Public health expert wants coronavirus hygiene measures to remain beyond pandemic


April 24, 2020 18:19:27

In response to the global coronavirus health crisis, Australians have adapted to more rigorous hygiene routines, are working from home and keeping their distance from others — but should social distancing become permanent?

Key points:

  • The Public Health Association of Australia wants some social distancing measures to stay
  • The group’s executive said future infrastructure could be built to adhere to new rules
  • But an epidemiologist says the measures will not be required once COVID-19 is controlled

Public Health Association of Australia chief executive Terry Slevin said it would be a mistake if some of the response measures and social changes were not kept in place beyond the pandemic.

Professor Slevin has watched with interest as strict social distancing moves — such as limits on the number of people in shops and supermarkets, and enforced distancing in queues outside cafes — have helped halt the spread of COVID-19.

He said while there was a strong incentive to go back to how things were once it was safe to do so, many of the steps were worth keeping.

“There are things that we will all have learned out of this experience and I think it’s important we give thought to how we can sustain those changes,” Professor Slevin said.

“We’re seeing more use of hand sanitisers, being conscious about keeping distance from people in a range of settings, and there are likely benefits to be had if we find ways of continuing to do that.

“I think this will be a world-changing experience, I think there will be a whole range of things that will be different.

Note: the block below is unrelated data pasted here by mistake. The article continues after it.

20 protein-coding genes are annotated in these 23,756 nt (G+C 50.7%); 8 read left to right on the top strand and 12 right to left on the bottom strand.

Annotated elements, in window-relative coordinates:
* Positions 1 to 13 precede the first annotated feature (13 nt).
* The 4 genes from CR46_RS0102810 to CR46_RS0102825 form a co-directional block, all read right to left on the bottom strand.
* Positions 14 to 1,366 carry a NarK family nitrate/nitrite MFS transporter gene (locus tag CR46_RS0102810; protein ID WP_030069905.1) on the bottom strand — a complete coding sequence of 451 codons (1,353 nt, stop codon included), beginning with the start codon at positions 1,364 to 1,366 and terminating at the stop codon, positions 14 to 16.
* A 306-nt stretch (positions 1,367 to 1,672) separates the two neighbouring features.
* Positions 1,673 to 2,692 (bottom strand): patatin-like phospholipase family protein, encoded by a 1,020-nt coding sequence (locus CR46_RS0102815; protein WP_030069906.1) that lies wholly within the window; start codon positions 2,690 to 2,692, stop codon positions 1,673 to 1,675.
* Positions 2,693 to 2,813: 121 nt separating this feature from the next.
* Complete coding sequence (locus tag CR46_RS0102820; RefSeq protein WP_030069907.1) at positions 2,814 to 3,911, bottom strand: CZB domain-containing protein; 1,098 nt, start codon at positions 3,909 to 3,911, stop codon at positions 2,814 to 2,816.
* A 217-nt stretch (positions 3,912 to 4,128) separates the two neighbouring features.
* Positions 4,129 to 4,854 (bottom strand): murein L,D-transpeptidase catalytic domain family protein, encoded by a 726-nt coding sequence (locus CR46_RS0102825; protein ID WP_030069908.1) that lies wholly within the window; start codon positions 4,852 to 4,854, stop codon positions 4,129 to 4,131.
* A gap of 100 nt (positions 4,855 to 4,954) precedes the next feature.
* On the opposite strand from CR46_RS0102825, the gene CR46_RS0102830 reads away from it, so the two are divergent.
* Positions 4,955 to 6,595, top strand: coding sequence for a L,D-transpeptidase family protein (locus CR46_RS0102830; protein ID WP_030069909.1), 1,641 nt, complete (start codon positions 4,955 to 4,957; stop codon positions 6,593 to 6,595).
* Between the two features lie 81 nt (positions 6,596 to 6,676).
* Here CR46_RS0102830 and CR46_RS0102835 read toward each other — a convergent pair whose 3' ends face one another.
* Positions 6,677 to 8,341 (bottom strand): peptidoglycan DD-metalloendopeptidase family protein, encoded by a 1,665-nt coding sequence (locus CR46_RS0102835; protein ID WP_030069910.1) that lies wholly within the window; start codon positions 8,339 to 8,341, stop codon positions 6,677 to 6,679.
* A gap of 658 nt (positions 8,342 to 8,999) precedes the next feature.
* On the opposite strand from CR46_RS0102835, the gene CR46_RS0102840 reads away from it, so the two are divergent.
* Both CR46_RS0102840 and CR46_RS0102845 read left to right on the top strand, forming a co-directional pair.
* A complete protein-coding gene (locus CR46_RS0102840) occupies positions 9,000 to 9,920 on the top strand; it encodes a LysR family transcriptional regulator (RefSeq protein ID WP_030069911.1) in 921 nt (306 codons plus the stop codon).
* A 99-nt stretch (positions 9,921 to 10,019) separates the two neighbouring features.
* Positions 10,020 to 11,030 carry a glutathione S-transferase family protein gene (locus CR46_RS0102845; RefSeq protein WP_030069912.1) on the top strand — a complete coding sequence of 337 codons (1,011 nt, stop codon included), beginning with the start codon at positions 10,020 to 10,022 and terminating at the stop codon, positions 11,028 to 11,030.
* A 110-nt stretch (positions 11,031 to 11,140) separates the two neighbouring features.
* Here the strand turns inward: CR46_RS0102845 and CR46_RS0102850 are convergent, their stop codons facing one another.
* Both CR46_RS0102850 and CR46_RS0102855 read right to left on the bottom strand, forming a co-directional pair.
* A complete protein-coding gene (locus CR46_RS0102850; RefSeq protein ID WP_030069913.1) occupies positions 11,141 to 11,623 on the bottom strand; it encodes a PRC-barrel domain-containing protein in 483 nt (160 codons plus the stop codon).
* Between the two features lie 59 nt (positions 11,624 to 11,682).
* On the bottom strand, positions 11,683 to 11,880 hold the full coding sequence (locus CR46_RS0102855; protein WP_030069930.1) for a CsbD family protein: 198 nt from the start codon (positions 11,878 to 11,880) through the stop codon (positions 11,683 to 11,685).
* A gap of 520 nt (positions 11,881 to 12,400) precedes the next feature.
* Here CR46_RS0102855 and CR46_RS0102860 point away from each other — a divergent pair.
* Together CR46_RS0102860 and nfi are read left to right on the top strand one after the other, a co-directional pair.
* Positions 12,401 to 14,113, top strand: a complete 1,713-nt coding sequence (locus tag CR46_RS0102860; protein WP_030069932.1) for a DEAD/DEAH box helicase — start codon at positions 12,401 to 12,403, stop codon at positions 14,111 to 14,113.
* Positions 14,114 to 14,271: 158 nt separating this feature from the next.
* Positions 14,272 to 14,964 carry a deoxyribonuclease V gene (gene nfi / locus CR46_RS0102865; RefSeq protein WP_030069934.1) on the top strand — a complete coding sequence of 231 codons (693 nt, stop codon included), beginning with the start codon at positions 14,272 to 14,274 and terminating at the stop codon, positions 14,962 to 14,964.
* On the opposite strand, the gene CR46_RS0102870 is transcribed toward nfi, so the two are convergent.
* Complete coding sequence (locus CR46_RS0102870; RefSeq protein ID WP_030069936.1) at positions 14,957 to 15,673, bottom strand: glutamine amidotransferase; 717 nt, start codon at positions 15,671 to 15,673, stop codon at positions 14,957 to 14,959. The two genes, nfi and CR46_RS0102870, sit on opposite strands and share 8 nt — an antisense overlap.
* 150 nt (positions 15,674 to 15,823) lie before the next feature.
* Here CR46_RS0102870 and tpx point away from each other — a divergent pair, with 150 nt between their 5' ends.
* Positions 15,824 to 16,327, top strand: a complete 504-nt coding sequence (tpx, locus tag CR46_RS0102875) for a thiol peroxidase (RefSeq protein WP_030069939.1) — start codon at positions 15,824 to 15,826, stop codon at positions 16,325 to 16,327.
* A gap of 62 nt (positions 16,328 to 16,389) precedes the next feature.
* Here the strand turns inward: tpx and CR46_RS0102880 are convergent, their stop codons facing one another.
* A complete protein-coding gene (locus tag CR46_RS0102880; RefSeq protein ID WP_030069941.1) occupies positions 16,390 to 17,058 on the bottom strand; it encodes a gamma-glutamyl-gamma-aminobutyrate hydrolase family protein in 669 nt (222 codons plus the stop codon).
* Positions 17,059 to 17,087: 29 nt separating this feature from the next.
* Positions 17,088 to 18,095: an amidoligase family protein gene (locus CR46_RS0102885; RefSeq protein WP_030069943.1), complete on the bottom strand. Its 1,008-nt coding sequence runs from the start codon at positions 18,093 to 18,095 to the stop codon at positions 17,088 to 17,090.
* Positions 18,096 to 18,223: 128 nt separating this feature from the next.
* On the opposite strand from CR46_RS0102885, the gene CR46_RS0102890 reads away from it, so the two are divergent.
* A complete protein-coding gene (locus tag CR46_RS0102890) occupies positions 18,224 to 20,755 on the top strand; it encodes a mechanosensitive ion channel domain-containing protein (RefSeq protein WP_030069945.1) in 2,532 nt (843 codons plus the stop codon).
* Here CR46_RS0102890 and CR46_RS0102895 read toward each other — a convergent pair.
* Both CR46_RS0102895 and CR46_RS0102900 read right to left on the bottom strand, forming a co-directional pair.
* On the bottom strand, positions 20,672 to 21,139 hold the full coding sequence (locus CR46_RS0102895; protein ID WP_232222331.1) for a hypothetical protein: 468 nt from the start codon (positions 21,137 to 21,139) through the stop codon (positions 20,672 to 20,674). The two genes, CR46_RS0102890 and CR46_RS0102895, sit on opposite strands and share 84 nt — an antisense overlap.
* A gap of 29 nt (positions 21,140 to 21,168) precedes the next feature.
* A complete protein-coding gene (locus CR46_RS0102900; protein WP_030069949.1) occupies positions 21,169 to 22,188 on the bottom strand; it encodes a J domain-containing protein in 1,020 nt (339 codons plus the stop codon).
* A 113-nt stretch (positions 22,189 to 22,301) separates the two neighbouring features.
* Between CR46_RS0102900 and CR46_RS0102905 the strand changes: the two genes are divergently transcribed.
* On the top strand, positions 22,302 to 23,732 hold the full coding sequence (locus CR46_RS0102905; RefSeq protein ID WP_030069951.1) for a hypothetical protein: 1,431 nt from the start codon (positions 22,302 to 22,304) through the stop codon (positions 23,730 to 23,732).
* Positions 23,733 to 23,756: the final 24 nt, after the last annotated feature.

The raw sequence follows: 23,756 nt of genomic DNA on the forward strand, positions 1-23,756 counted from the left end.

“The post-COVID [world] will very much be focused on avoiding or being able to deal with those kind of viral infections in the future in a better way.”

Professor Slevin said the negative consequences of social distancing did not mean there had not been benefits which needed to be embraced on the “other side” of the pandemic.

He predicted improved personal hygiene would become much more widespread, as people better understood the risks, and cited working from home as another obvious example.

“I wonder when all of this is over, whether this flexibility has had extra benefits and there wasn’t such an enormous impact on productivity,” he said.

Could mosh pits become a thing of the past?

Coronavirus has killed more than 150,000 people around the globe, but it is also thought to have cost millions of workers their jobs.

Professor Slevin acknowledged while social restrictions have had substantial impacts, he said it was time for a rethink on the way social gatherings were organised.

“As we build new cinemas, as we build new sporting stadiums, do we design in a change so there’s greater space?” he said.

“There’s always going to be the economic argument of getting as many into those venues as possible.”

However, he said the economic imperative would not allow for permanent changes on all fronts.

“Anybody who is selling seats and their income is reliant on that, will still want to have every seat occupied, whether it’s at a football game or an aeroplane or in the cinema,” he said.

“[But] will we be having those heavily dense mosh pits [at music events]? Is that a sensible thing we continue with?

“Will there be a greater expectation of keeping distance from people in a whole range of settings?”

Your questions on coronavirus answered:

Social distancing ‘not needed’ when pandemic abates

University of South Australia epidemiologist Adrian Esterman takes a different view.

While he is sceptical that a vaccine can be quickly found and believes COVID-19 could come back every year, he said that life would return to normal once Australia emerged from the health scare.

“If the supermarkets want to have disinfectant wipes for their trolleys that’s always a good idea because there’s plenty of other bugs out there,” Professor Esterman said.

“But the social distancing measures themselves I don’t think are needed once we get over this.”

South Australia recorded no new COVID-19 cases in the past 24 hours with a recovery rate of 91 per cent across the state.

However, Professor Esterman agreed that, regardless of how much longer social distancing remains in place, there had been at least one major benefit.

“Now we’ll be much better prepared when the next pandemic hits us,” he said.

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